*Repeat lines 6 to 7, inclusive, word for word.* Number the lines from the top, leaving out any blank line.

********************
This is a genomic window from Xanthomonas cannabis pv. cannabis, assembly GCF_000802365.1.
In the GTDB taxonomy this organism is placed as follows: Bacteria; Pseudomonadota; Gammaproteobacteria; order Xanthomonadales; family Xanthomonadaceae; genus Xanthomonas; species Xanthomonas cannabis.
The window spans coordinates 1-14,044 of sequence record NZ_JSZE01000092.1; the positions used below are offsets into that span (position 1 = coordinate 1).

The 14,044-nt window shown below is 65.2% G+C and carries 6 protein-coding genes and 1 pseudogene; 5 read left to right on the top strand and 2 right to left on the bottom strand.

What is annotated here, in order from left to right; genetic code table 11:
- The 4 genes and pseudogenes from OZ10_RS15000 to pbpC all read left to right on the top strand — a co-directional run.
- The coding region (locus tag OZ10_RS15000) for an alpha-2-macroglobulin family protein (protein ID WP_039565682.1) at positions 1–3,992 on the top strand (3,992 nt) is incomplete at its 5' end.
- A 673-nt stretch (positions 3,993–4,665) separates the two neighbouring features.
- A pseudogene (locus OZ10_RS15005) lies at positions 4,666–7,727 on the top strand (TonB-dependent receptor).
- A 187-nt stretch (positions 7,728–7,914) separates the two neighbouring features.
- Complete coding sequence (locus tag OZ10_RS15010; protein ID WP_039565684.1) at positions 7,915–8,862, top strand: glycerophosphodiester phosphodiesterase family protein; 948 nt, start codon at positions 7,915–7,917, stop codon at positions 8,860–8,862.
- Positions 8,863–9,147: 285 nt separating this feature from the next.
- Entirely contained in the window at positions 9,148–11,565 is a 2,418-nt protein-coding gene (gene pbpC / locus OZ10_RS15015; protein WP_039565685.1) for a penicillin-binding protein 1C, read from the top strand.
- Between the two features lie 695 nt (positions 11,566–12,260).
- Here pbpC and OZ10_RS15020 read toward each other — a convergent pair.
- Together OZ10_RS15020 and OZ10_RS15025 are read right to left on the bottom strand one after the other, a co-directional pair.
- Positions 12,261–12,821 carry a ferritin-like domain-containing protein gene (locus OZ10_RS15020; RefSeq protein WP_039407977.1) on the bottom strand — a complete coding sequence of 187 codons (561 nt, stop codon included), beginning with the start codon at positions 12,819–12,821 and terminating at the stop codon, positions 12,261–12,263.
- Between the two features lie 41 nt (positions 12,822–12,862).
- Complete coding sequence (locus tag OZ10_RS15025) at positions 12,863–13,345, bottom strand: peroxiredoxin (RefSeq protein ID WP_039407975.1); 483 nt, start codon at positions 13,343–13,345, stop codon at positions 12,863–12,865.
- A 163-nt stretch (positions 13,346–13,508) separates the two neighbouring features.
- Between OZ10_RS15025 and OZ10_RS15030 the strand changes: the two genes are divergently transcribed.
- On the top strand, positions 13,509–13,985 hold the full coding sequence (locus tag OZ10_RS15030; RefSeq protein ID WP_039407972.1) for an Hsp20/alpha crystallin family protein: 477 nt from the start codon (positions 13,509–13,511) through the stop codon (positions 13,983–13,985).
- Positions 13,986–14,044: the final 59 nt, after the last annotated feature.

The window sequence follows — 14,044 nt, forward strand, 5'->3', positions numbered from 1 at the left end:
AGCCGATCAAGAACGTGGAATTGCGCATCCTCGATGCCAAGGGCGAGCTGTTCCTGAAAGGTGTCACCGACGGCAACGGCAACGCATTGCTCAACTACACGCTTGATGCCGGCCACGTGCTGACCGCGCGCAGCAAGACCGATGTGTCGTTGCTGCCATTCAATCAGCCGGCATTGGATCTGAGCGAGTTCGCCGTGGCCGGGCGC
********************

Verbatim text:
- The 4 genes and pseudogenes from OZ10_RS15000 to pbpC all read left to right on the top strand — a co-directional run.
- The coding region (locus tag OZ10_RS15000) for an alpha-2-macroglobulin family protein (protein ID WP_039565682.1) at positions 1–3,992 on the top strand (3,992 nt) is incomplete at its 5' end.